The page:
Thursday, 23 November 2017

The Power of Words in Art by Mark Titchner

Each year, Mary Anne Hobbs’ hosts the BBC Radio 6 Music annual art weekender, Art Is Everywhere. While listening to the radio programmes, listeners are encouraged to take inspiration from the words or the music and create an original piece of art which they then share online.

This year Art is Everywhere will be happening on Saturday 2 December and Sunday 3 December. The Saturday show will be broadcast live from Ferens Gallery in Hull, tying in directly with the 2017 Turner Prize.

In the run up to the launch of Art Is Everywhere, artist Mark Titchner talked to Mary Anne Hobbs about the power of words in art, particularly in public spaces.

Titchner's work utilises song lyrics, and words from creeds, treatises and political manifestos to explore different belief systems, and the way in which we 'receive thought and ideas'.

The artist reflects on how he first became interested in art using text, and recognises that the numerous notebooks that he filled with words were probably the starting point for him making work with words.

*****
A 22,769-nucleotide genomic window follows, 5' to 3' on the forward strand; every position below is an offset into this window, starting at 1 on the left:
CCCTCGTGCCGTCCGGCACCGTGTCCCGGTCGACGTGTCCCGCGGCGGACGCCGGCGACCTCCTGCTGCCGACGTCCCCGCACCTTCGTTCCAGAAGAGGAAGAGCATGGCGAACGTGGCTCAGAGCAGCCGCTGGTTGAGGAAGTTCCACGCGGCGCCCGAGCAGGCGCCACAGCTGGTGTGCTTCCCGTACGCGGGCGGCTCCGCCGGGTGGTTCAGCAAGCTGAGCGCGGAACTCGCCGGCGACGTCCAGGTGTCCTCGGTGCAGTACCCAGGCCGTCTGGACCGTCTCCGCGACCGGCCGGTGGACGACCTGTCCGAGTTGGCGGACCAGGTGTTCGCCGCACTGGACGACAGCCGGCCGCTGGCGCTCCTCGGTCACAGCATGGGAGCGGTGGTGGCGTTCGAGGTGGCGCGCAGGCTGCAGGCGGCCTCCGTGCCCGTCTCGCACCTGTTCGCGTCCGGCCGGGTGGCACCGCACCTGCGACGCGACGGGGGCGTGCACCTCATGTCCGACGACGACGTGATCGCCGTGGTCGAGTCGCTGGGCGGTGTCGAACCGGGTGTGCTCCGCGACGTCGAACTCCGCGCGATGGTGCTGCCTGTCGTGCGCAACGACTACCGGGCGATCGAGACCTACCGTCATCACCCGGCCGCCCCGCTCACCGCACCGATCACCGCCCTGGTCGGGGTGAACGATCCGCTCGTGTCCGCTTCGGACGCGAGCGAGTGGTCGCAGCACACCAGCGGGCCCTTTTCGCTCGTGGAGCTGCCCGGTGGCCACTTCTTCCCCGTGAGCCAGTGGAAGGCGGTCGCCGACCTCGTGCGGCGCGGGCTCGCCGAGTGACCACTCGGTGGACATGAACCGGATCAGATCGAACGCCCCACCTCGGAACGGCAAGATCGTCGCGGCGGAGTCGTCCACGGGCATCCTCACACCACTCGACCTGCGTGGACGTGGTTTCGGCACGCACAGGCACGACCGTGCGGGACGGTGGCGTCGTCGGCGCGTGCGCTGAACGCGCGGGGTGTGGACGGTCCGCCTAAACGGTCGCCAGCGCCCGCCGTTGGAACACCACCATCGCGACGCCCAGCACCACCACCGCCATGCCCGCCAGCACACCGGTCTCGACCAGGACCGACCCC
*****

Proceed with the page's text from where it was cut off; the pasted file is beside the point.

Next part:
He is interested in the voice - how we share information, who gets to speak, who we listen to, where they are placed in the world. The majority of his work exists outside of the gallery, in the public sphere.

He began using text that he found, for example song lyrics or lines from books. His main concern was that the material had the potential to engage anyone.

One of his artworks, 'What I want more than anything else' involved Titchner talking to young people, aged 13-25, from across Hull, Burnley and Wigan. They were asked "What would you like more than anything else." Their handwritten responses were enlarged and made into banners, flags, murals, hidden bookmarks and on video screens that were displayed in the public. Each artwork was titled with the name of the individual who responded to the question.

No comments: